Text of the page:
Miller M, Byington R, Hunninghake D, Pitt B, Furberg CD.for the Prospective Randomized Evaluation of the Vascular Effects of Norvasc Trial (PREVENT) Investigators.  Sex bias and underutilization of lipid-lowering therapy in patients with coronary artery disease at academic medical centers in the United States and Canada.  Arch Intern Med.2000;160:343-347.
Schrott HG, Bittner V, Vittinghoff E, Herrington DM, Hulley S.for the HERS Research Group.  Adherence to National Cholesterol Education Program: treatment goals in postmenopausal women with heart disease: the Heart and Estrogen/Progestin Replacement Study (HERS).  JAMA.1997;277:1281-1286.
Sempos CT, Cleeman JI, Carroll MD.  et al.  Prevalence of high blood cholesterol among US adults: an update based on guidelines from the second report of the National Cholesterol Education Program Adult Treatment Panel.  JAMA.1993;269:3009-3014.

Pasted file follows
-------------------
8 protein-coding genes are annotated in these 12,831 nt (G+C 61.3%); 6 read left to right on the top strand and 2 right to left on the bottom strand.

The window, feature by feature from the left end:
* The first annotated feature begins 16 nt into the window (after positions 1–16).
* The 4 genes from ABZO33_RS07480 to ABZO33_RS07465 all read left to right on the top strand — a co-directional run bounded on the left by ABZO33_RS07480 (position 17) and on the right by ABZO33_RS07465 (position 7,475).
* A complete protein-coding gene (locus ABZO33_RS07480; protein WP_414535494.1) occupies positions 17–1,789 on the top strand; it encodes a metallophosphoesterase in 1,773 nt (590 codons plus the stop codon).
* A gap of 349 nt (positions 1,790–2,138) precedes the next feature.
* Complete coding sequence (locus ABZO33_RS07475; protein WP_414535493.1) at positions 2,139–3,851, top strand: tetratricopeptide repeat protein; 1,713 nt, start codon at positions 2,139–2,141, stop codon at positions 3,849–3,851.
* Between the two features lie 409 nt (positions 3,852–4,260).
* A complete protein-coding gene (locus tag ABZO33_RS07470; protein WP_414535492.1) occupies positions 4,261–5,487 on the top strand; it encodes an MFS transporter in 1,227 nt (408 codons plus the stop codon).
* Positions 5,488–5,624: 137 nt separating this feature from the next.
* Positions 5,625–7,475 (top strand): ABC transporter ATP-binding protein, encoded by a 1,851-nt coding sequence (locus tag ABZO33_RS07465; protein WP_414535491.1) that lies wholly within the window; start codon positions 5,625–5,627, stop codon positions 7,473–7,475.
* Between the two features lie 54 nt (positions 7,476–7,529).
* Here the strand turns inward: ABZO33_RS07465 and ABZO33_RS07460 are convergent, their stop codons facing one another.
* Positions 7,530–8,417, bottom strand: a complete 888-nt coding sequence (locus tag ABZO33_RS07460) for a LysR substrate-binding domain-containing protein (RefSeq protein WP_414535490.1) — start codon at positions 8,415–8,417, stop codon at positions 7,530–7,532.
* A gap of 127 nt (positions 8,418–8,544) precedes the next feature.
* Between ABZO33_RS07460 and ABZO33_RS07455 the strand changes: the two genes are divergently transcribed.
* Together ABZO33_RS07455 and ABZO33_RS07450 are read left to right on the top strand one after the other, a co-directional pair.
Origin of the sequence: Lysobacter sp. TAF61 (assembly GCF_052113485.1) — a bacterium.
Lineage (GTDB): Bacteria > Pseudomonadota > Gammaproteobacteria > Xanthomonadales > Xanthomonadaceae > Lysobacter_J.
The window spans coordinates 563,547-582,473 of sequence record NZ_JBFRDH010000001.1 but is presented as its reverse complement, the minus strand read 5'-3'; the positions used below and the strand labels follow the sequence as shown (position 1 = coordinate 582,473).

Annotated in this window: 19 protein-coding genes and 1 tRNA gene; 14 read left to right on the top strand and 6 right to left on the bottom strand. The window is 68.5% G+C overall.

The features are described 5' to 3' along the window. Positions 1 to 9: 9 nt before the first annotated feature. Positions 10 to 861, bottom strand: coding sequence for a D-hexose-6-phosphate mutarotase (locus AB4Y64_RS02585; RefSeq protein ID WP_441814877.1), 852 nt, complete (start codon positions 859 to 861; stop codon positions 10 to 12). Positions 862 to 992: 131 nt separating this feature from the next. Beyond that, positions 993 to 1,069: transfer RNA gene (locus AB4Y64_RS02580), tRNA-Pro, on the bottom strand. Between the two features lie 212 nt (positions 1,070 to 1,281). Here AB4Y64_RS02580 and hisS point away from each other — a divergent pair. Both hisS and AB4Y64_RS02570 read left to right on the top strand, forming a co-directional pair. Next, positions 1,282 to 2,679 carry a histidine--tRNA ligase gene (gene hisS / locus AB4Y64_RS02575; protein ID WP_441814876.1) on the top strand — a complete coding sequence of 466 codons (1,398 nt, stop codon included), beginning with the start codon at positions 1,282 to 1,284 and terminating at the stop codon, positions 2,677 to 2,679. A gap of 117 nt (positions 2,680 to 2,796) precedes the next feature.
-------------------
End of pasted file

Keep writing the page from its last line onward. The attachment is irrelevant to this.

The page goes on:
Jackevicius CA, Tu JV, Leiter L, Anderson GM. Impact of the results of the landmark 4S Lipid Lowering Trial on prescribing habits for an elderly population.  J Am Coll Cardiol.2000;35(suppl 1):314A.
 Randomised trial of cholesterol lowering in 4444 patients with coronary heart disease: the Scandinavian Simvastatin Survival Study (4S).  Lancet.1994;344:1383-1389.
Sacks FM, Pfeffer MA, Moye LA.  et al.  The effect of pravastatin on coronary events after myocardial infarction in patients with average cholesterol levels.  N Engl J Med.1996;335:1001-1009.
Berk ML, Schur CL, Mohr P. Using survey data to estimate prescription drug costs.  Health Aff (Millwood).1990;9:146-156.
Moeller JF, Mathiowetz NA. Correcting errors in prescription drug reporting: a critique.  Health Aff (Millwood).1991;10:210-214.